Society

Political Evolution of Muslim Americans: An Historical Perspective

Published January 13, 2021

By Imam Khalid Griggs

Sustained European contact with Muslims goes back at least to the late 7th and early 8th centuries when in 711 CE, Tarik ibn Ziyad, the Berber-appointed governor of Morocco, led a Muslim army across the Straits of Gibraltar (Jabal al Tarik) and defeated the Visigoth forces in Spain, liberating the persecuted Jewish and Christian populations under their rule. Muslims then ruled southern Spain, Al Andalus, for approximately 800 years, establishing a period of enlightenment often referred to as the Golden Age of Islam. A reign of terror against Muslims and Jews started in 1492 after King Ferdinand II of Aragon and Queen Isabella I of Castille, the Catholic monarchs of Spain, conquered Granada, the last Muslim stronghold in Al-Andalus. Jews were forcibly expelled from Spain and many North African Muslim countries accepted these religious refugees. Jews and Muslims remaining in Spain were forced to accept Christianity or be killed. Muslims were ultimately expelled from Spain in 1608.

The Ottoman Empire conquered the Balkans consisting of Bulgaria, Greece, Hungary, and Macedonia, during a process that started in 1362 and continued for approximately the next 100 years. The four North African countries of Morocco, Algiers, Tunis, and Tripoli were also a part of the Ottoman empire and constituted what was known as the Barbary States. Under the unofficial protection of the heads of respective territories, the Barbary States would enrich their coffers through pirating commercial ships from other countries, often kidnapping foreign sailors and passengers for ransom. These seafaring marauders were infamously referred to as the Barbary Pirates. The maritime trade and travel of European nations were severely hampered by the threat of being robbed of their goods and their crew being ransomed or sold into slavery in North Africa or other parts of the Ottoman Empire. This slave trade resulted in many hundreds of thousands of Europeans being enslaved in North Africa. This phenomenon was a motivating factor in the late 15th century for Spanish monarchs Ferdinand and Isabella to finance the voyages of Christopher Columbus to identify other sources of wealth and to find new, more secure, trade routes to the lucrative markets of India and the Far East so as to avoid the threat of pirates. In 1492, Columbus set foot in the Americas.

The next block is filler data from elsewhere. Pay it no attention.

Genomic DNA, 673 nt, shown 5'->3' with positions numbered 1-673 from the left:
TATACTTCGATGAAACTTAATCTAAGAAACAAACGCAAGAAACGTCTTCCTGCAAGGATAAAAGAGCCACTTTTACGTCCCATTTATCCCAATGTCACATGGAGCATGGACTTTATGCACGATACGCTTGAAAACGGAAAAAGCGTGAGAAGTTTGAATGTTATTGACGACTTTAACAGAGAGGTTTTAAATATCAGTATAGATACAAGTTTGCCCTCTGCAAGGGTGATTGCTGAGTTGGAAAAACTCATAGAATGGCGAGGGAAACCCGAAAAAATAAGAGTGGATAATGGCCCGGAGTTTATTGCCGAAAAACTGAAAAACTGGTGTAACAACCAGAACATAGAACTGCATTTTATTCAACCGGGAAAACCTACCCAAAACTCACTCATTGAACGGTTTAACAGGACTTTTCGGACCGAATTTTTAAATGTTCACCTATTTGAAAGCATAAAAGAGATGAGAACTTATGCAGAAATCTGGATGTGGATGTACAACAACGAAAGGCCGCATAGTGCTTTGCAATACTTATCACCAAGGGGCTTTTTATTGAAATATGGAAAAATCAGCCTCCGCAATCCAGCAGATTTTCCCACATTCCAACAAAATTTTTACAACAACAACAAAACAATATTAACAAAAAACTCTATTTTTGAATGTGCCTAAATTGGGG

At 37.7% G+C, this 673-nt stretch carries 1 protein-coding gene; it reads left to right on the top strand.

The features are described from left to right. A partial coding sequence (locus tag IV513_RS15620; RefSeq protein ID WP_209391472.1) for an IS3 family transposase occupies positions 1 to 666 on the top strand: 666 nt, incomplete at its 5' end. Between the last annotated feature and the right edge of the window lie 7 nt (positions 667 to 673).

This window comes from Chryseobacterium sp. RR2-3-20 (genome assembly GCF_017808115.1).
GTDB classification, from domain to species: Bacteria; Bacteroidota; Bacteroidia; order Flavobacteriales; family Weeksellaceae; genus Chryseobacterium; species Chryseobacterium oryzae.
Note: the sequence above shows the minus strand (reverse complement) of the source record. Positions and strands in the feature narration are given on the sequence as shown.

Thirteen Colonies and Its Immigrants

The first British colony was established in the “New World” in 1607. By the late 1700s, thirteen colonies had been established. They declared their independence from Britain in 1776 and fought the British in the American Revolutionary War. The American colonies won the war and a treaty was signed in 1783. The first head of state to recognize the newly-established government of the United States was Muhammad III, the Sultan of Muslim Morocco. Muhammad III signed the Moroccan-American Treaty of Friendship in 1777, recognizing the sovereignty of the United States and affording safe passage and open ports to American ships. Yet, the first overseas war fought by the young nation was fought from 1801 to 1805 against Muslims in the country of Tripoli. Tripoli had demanded that the U.S. pay a tribute for any ship sailing with the American flag. Thomas Jefferson, before being elected president in 1800, adamantly stated that he would refuse to pay a tribute to Tripoli. His position changed when the U.S.S. Philadelphia, carrying a number of then-current and former U.S. diplomats and valuable cargo was captured and $60,000 demanded as ransom for the seized vessel. Jefferson relented and the government paid the ransom for the release of its citizens.

Today, Muslims in the United States continue to navigate a complicated relationship with the people and government of this country. Some of the earliest Muslims to arrive here were Africans who were sold into slavery and transported to early America. This is different from the Europeans who came here as immigrants fleeing grinding poverty or religious and political persecution, or the tens of thousands of British prisoners, for example, who were sent here as a way for England to get rid of their undesirable citizens. These convicts were sold as indentured servants in the colonies, with a specific number of years they were required to work before being granted their freedom. In contrast, those from the African continent were trapped in a mostly inescapable system of brutal generations-long chattel slavery. Although recent research has established that 30 percent or more of enslaved Africans in the United States were Muslims, the exact number is presently unquantifiable and may never be known.

Demographics of Muslim American Citizens

In Edward Curtis’ searing political analysis in his book “Muslim American Politics and the Future of US Democracy,” the author states, “From that time until the present, war-making in Muslim lands has been frequently interpreted by US policymakers and citizens alike as a struggle for liberty and freedom over and against what are said, in blatantly racist terms, to be Islam’s and Muslims’ tendencies towards despotism, ignorance, and fanaticism… US liberalism’s supposedly benevolent military intervention abroad, including in places where Muslims live, is essential to explaining why Muslim Americans are not offered full political and social citizenship in the United States.”